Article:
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Expertise refers to a content creator who is a subject-matter expert, as shown by formal qualifications, references, education, and other factors. Authority refers to the industry reputation of both the author and website, shown by backlinks, reviews, references, guest posts, and more. Trustworthiness shows that your resources are deep and accurate. This is most often demonstrated by having many pages of a particular topic and citations referring to high-authority sources. 

Don’t Forget About Your Keywords for Front-end and Back-end SEO

The buzz around town is that keywords have taken a back seat to E-A-T factors, but they still have a big role in front-page SEO. Keywords gained prominence as Google sought the user’s exact search term in webpages. Most recently, especially Google’s has leveraged machine learning to better understand the user’s intent and page content (for example, understanding a user means apple the fruit versus apple the computer brand. As a result, synonyms and semantically-related keywords—related terms—will do the job. 

Another point to consider is that there are several types of keywords. It pays to understand how they work. Here are just a few common examples:

Long-tail keywords versus short-tail keywords:

For less known brands and to reduce keyword competition, long-tail keywords are often considered more effective.

Product-related keywords:

These are words closely related to your product, such as a particular brand, model, and other specific descriptions. The result will be a low search volume, but the specific user intent will lead to high-quality conversions. You can apply a similar technique based on the customer you want to target.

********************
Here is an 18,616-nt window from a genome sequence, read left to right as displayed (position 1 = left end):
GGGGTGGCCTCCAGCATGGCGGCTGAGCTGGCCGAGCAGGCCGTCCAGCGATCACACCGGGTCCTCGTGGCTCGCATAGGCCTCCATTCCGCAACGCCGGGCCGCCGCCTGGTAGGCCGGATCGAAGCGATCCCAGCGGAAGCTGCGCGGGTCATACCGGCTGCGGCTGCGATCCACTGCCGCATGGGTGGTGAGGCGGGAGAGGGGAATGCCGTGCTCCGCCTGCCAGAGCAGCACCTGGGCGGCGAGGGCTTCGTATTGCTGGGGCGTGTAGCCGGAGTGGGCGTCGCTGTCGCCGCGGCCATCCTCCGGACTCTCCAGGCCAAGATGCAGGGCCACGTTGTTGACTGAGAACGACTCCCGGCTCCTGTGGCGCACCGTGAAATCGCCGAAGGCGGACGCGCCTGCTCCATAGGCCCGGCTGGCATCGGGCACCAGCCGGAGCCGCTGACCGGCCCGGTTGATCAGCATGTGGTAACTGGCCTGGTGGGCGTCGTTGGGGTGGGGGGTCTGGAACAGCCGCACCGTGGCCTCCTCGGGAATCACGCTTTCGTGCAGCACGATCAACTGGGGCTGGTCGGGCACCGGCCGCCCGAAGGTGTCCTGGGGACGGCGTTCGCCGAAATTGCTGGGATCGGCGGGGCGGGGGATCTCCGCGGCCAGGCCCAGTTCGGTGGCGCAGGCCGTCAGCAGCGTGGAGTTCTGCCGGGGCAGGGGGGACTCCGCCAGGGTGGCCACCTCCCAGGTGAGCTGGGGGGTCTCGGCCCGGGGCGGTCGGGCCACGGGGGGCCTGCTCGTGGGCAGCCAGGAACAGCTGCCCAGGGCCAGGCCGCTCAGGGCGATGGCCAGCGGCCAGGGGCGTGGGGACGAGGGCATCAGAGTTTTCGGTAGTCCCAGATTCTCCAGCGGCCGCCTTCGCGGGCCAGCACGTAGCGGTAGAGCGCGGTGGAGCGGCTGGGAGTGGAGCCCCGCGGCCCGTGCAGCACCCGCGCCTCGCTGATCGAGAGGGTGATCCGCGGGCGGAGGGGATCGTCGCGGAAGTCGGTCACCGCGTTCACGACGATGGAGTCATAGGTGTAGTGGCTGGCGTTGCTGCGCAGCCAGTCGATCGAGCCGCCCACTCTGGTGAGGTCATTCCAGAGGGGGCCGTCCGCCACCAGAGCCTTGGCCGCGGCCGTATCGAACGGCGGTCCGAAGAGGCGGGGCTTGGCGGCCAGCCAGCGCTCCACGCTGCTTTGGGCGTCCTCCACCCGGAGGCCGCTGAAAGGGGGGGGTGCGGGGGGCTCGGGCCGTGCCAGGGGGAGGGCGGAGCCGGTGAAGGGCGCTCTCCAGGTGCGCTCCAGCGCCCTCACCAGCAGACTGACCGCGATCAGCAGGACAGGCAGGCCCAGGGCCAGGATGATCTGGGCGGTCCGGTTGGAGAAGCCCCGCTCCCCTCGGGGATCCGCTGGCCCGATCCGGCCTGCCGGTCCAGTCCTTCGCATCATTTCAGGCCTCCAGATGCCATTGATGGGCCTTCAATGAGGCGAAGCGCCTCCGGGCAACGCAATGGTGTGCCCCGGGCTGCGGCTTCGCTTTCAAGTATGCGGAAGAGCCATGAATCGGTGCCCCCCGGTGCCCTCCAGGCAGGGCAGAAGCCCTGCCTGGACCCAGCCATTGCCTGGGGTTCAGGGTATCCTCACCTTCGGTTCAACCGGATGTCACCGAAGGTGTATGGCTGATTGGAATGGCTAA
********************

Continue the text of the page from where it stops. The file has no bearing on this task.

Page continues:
Geo-targeted search words:

If your customer is looking for a product near them (where you are), it makes sense to highlight your location. This is most useful for small businesses and storefront locations that want to establish local SEO. 

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Front-end and Back-end SEO Additional Considerations

In addition to E-A-T and keywords, several other factors play a significant role in front-end SEO. Some of these are the “middle-ground;” they are technically back-end tasks, but WordPress makes it easy for their users to perform them. They are not difficult to implement, but they require a bit of extra time and attention to detail.

Heading Tags:

Having your page broken down into logical, distinct subsections makes it easy for Google to understand your pages. There should be one H1 tag, which is the main page heading that users see. H2 tags are your main subheads, which should be used at least every few paragraphs. Use a keyword in H1, and as often as sounds natural in subheads—but don’t overdo it. This hierarchy goes through H6, but most content writers don’t go below H3.